The comical, fantastical, romantical, (not) entirely true story of Lady Jane Grey. In My Lady Jane, coauthors Cynthia Hand, Brodi Ashton, and Jodi Meadows have created a one-of-a-kind fantasy in the tradition of The Princess Bride, featuring a reluctant king, an even more reluctant queen, a noble steed, and only a passing resemblance to actual history—because sometimes history needs a little help.
At sixteen, Lady Jane Grey is about to be married off to a stranger and caught up in a conspiracy to rob her cousin, King Edward, of his throne. But those trifling problems aren’t for Jane to worry about. Jane is about to become the Queen of England. – Goodreads
I just finished this and had to log-on ASAP to write a review — this is by far one of my top five favorite books of the year (so naturally I had to write it before 2016 timed out).
I’m not sure what initially drew me to this book — I think it came through as a Kindle deal or something. When I saw that Cynthia Hand lives in my town, I figured, eh, I like historical fiction, I suppose I’ll drop a couple of bucks for a fellow Idahoan.
Could not put down, to a point of the boyfriend complaining about how I look at my Kindle more than him (ironic, because he got it for me for Christmas). It IS a 500+ page book, though, so it took a small chunk of time to read (not complaining — I loved the book, and thus loved the length).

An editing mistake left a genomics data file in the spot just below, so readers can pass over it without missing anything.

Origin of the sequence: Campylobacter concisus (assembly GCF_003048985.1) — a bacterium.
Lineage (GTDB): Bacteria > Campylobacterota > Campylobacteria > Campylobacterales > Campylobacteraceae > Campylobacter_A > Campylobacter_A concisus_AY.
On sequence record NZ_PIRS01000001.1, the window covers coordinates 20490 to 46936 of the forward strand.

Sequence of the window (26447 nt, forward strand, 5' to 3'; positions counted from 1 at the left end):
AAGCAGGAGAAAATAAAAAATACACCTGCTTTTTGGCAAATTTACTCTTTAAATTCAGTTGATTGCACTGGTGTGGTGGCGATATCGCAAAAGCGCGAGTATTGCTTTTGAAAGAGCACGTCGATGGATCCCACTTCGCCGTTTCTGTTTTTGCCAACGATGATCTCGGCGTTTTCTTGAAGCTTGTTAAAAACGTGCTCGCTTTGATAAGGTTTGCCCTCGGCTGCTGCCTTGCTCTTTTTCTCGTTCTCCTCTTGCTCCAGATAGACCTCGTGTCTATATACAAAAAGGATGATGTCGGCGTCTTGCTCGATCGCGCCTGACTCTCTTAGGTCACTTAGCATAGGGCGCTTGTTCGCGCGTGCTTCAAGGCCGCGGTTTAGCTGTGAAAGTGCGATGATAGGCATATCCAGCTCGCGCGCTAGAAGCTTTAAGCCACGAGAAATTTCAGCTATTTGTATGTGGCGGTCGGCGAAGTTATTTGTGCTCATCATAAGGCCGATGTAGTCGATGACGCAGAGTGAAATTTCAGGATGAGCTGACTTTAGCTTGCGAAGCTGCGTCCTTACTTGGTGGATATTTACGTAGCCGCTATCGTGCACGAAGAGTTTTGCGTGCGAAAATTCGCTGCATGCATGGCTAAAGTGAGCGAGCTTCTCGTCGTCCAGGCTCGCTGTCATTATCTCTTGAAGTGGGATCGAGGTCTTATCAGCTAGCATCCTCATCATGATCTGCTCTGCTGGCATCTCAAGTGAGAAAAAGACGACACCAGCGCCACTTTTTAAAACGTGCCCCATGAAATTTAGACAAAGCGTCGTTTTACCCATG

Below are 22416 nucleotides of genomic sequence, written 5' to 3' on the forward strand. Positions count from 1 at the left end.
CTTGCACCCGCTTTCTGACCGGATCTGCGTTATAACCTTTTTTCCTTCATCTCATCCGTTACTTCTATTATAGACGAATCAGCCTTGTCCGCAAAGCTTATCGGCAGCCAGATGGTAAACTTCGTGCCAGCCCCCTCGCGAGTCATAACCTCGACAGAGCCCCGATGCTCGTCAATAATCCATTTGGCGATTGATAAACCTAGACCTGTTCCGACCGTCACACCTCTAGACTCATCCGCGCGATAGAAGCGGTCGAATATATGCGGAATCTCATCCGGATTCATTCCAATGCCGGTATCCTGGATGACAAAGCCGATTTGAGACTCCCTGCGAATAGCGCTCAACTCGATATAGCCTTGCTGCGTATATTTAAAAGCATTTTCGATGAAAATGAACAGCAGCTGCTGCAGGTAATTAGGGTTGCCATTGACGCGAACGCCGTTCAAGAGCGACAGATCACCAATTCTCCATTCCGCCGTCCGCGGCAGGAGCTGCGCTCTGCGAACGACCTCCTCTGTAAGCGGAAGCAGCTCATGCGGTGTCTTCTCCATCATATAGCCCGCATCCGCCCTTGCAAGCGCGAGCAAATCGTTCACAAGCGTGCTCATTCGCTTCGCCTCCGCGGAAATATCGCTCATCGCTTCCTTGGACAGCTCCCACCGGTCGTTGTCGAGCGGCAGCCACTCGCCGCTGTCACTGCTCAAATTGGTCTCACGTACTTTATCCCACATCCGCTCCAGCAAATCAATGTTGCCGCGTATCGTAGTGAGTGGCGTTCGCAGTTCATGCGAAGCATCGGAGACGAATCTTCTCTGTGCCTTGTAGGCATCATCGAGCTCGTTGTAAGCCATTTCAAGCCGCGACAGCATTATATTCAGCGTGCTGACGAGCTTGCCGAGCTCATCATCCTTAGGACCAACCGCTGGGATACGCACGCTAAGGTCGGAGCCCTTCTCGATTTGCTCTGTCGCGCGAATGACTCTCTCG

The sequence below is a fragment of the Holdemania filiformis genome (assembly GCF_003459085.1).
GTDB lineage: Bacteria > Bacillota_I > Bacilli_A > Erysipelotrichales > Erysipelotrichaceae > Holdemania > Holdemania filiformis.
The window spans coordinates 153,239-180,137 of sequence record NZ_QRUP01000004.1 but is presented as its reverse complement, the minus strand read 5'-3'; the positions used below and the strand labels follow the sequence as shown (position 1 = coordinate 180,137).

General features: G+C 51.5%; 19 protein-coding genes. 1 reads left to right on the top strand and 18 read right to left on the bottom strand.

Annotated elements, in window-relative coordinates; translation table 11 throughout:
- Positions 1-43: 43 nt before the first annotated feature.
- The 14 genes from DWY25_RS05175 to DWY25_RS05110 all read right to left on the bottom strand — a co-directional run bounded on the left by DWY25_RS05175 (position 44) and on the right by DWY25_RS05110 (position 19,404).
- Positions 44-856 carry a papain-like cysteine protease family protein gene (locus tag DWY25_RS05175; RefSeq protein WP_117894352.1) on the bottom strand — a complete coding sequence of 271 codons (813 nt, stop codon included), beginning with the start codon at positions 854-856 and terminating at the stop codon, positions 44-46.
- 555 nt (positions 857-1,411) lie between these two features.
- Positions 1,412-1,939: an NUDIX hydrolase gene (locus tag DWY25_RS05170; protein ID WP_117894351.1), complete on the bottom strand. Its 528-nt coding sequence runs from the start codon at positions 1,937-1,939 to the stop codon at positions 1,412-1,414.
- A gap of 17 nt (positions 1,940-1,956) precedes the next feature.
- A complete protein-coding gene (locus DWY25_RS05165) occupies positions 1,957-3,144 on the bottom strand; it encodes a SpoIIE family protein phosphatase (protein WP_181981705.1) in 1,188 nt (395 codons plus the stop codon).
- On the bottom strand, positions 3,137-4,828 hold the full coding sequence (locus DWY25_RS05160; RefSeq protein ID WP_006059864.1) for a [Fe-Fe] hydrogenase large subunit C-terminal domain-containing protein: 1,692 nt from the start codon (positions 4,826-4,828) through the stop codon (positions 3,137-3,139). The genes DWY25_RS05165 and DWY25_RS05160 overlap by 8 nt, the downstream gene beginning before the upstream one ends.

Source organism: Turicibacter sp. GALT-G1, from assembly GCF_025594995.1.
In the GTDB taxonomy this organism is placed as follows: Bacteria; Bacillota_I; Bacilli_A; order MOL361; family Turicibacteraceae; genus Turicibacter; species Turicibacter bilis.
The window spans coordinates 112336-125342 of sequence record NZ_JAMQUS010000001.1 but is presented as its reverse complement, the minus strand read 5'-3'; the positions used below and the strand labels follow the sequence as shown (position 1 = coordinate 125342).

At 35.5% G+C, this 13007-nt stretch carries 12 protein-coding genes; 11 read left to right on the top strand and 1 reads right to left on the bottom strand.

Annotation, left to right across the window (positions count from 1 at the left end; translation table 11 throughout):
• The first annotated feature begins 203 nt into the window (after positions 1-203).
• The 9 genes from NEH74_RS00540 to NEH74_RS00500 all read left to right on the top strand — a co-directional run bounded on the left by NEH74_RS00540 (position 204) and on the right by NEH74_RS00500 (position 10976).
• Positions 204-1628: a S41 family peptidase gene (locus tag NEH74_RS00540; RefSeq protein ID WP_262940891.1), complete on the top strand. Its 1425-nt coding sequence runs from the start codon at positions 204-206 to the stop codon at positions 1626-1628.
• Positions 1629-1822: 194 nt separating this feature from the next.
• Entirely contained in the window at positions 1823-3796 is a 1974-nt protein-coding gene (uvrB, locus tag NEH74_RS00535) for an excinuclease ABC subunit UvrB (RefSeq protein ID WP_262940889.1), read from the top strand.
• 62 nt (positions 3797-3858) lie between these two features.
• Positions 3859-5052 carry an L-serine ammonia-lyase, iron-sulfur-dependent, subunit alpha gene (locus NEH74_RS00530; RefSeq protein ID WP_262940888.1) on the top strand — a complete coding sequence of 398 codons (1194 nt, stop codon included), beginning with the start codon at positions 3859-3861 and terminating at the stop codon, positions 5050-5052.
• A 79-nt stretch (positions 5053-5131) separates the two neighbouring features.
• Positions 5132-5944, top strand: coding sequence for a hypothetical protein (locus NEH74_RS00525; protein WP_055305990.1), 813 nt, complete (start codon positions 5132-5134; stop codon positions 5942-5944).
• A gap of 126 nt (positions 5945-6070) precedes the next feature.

First things first (and our dear narrators let us know from the get-go) – this is not an entirely accurate depiction of history. In fact, it’s a bit more of a historical/fantasy mashup, with the Tudors, shapeshifters, and the like thrown in.
The story is told from three points-of-view — Jane, Edward and Gifford. Jane is a firey redheaded bookworm. Edward is the king, who is quite immature and has no idea how to run a kingdom (he’s also dying). Gifford is a lord’s son, who happens to turn into a horse.
Edward, who is dying, names Jane the next in line for the throne and mandates her marriage to Gifford (at the suggestion of his royal advisor, who is Gifford’s dad). Now, Jane and Gifford know of each other, but know nothing about each other — needless to say, they’re not pleased with their marriage.
The humor in this book — that’s what hooked me and what made it so enjoyable. I loved how occasionally the narrators would butt in with a quip or comment — it always fit, and was used sparingly.
I really enjoyed the character development — the three POVs worked well and I enjoyed all three characters. They had dimension and their chemistry was fantastic.
I also enjoyed the worldbuilding. Though set in old England, the fantasy elements with the Verities and Edians worked well.
The writing was also fabulous — in fact, I completely forgot the book was written by three different people.
5/5 for sure!